What’s the Fuss About The Global Compact for Migration?
Thu, December 20, 2018 | Author: Vicki Gunn |
Riots in France! The United States, Australia, and others, refusing to sign! Protests across Canada! What’s the fuss about?
We are living through a clash of world views. People like our Prime Minister believe the best form of government is a centralized global government as evidenced by his infamous statement that Canada is the world’s first “post national state.”
I spoke about this in our Communiqué entitled “Countries Without Borders” but this critical issue deserves more discussion. We need to examine the PM’s commitment as a signatory of the Global Compact for Migration (GCM). The primary problem with this pact is that it would decrease individual country’s ability to say no to anyone wanting to enter their borders.
The preamble to the GCM differentiates between migrants and refugees. “This Global Compact refers to migrants and presents a cooperative framework addressing migration in all its dimensions.” Those who are moving not due to their life being endangered but because they choose to migrate. According to an “Informal Analysis” put out by the UN, “The same objective also calls for cooperation on solutions for migrants compelled to leave their countries of origin due to slow-onset natural disasters.” Exactly how slow can the onset be? Who determines if it’s a “slow-onset” natural disaster? If someone migrates on the basis that their home country, in 200 years, is speculated to be too hot to be habitable, is that slow enough?
We are also called upon in Section 16:c to “Develop national short, medium, and long-term policy goals regarding the inclusion of migrants in societies, including on labour market integration, family reunification, education, non-discrimination and health,” Rather than bringing in those immigrants who meet the needs that Canada has, we are committing to integrating them into our labour market. Let’s consider the 45 year old man that immigrates to Canada with no marketable skills in Canada. We absorb the cost of training him to fit him into our labour market … let’s say 5 years. Then at 50 years of age, he enters the labour market. At 65 years of age he retires … with 15 years of contribution to CPP, we pick up the tab for the next 25 years of retirement.
According to the Toronto Sun, “Starting June 1, 2018, Canada will no longer reject immigrants based on existing health conditions. We will begin accepting sick immigrants who will immediately be a drain on our social welfare system.”
While our provinces struggle to provide healthcare to their existing population, our federal government further burdens taxpayers with an international treaty that obliges us to cover healthcare costs for anyone who crosses into our country. Obliges? Section 15:e says, “Incorporate the health needs of migrants in national and local health care policies and plans … facilitating affordable and non-discriminatory access.” Nobody wants to deny sick people treatment but we can become patsies for anyone from another country who wants to come to Canada for our taxpayer-funded health care.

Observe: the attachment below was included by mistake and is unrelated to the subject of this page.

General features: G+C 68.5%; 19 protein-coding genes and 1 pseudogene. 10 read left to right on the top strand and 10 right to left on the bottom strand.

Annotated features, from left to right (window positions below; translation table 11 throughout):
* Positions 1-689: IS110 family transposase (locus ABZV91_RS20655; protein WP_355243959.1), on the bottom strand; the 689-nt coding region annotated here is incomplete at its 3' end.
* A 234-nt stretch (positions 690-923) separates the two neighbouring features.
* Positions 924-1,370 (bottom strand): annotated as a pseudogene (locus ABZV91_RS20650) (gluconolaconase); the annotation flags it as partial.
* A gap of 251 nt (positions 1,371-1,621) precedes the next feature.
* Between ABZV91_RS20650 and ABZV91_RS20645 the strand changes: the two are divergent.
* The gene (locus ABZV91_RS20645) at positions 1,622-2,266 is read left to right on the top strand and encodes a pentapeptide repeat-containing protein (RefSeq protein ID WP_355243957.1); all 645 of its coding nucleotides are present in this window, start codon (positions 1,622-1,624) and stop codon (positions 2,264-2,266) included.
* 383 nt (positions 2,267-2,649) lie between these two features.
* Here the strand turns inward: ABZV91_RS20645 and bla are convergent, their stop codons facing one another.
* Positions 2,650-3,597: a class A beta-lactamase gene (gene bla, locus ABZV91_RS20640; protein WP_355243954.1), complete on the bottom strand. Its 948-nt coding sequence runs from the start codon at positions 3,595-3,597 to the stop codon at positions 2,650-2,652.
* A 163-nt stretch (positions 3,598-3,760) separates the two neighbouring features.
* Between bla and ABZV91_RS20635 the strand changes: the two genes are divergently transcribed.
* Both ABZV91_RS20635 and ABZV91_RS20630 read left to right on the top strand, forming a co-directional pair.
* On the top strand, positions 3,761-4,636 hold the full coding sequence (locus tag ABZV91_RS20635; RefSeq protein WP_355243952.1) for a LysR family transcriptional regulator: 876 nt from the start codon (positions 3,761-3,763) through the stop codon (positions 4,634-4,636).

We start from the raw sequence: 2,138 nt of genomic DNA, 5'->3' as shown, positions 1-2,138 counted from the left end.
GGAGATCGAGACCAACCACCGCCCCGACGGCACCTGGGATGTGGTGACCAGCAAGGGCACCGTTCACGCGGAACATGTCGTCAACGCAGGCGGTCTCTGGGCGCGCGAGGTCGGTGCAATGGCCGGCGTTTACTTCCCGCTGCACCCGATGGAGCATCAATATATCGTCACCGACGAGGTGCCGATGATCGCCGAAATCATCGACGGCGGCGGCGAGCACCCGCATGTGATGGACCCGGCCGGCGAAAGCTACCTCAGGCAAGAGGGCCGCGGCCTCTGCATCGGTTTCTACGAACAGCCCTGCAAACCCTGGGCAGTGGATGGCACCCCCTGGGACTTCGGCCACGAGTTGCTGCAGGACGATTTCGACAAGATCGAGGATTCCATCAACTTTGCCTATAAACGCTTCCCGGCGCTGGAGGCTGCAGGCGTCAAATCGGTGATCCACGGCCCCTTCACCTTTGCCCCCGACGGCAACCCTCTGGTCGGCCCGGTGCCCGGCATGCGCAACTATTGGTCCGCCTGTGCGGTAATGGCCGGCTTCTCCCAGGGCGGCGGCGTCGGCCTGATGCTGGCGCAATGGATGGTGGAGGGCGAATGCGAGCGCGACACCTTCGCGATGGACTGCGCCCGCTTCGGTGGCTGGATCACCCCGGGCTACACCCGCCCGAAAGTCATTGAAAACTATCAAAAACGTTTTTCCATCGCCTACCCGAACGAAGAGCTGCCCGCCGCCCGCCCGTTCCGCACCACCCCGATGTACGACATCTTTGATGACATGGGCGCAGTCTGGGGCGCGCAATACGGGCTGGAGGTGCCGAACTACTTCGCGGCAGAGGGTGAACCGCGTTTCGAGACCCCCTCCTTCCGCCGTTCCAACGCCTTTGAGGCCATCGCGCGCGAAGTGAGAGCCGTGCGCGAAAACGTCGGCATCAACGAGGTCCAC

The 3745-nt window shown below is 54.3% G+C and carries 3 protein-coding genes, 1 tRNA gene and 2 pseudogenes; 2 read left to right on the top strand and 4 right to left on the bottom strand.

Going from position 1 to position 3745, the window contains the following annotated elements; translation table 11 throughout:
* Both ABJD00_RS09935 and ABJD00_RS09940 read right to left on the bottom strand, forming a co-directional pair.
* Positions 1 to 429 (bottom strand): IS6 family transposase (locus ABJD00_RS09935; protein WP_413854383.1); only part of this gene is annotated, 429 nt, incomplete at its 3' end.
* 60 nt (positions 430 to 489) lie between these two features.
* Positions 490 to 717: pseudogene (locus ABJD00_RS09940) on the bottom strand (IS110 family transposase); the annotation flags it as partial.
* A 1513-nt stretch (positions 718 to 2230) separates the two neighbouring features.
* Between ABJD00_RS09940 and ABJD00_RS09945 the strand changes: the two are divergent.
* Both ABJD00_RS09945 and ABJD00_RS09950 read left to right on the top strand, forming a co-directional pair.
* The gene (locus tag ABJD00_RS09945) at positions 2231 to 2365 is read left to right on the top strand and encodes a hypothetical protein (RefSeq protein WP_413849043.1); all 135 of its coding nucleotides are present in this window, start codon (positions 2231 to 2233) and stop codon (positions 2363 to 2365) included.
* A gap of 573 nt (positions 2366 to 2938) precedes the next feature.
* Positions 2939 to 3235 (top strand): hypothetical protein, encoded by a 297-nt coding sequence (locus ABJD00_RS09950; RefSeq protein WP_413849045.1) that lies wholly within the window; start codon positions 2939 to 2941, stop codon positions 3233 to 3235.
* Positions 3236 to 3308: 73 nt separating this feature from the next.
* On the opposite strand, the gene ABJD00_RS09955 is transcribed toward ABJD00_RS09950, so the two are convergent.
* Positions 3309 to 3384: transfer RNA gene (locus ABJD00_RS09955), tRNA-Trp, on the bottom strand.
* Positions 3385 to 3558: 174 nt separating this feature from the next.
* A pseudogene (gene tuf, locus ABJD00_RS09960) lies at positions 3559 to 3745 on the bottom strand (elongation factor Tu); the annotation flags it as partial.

These are just a few of the gems in this document that our Prime Minister has signed on our behalf.
Nations have borders for a reason but our Prime Minister has said that he does not recognize us as a nation. He sees no need to protect our borders or to preserve our culture; his admiration for tyrannies allows him to subject us to a treaty, not to preserve peace, but to propel us under the tyranny of an international agreement.
The question that has been asked over and over again is whether or not The Global Compact for Migration is binding. Is it the death knell for national sovereignty?
First of all, I have to ask why we would spend millions of dollars to sign something that is just a feel-good document? That could have been handled by a few emails being sent back and forth.
Item 7 of the Preamble says it’s not binding but it also talks about a country’s OBLIGATION under international law. As a matter of fact there are seventeen references to “rights and obligations” or “obligations under international law” in this thirty two page document.
What if, like the United States, a country says “no” to immigrants showing up and crossing the border?
With the migrants coming from Central American, a UN official sent a letter of concern, which said: “Experience shows that when armed forces are used to perform tasks that they are not trained to do, this usually leads to serious violations of human rights.”
Did the border crossings of any of the other countries stop this caravan? No! Then the US decision to block the immigrant caravan was a rational decision. Further, if the UN considers that protecting your borders “usually leads to serious violations of human rights,” then how long before the UN would be calling for sanctions against ‘rogue states’ that don’t allow uncontrolled immigration?
According to the Toronto Sun, “ . . . a growing number of countries are skeptical it will have no impact on their immigration and refugee laws and will in fact impede their national sovereignty and efforts to keep their borders secure.”
CHP Canada is concerned about the impact on our rights and freedoms, our culture, our safety, and our long term economic survival. CHP would disentangle Canada from unworkable and damaging international commitments.
CHP Canada says, “No” to this Global Compact for Migration. Join your voice with ours by joining CHP Canada today!
Other Commentary by Vicki Gunn:
- Selling Out…or Compromise?
- Are You A Liberal or a Bigot?
- Are We in Trouble?
- Group Rights… and Wrongs!
- Swept Under the Carpet
- A Canada Without Laws
- Feminism or Misogynism
- Group Hugs for Criminals
- What’s the Fuss About The Global Compact for Migration?
- Freedom of What?
- Countries Without Borders
- Due Process, #MeToo, and a Kick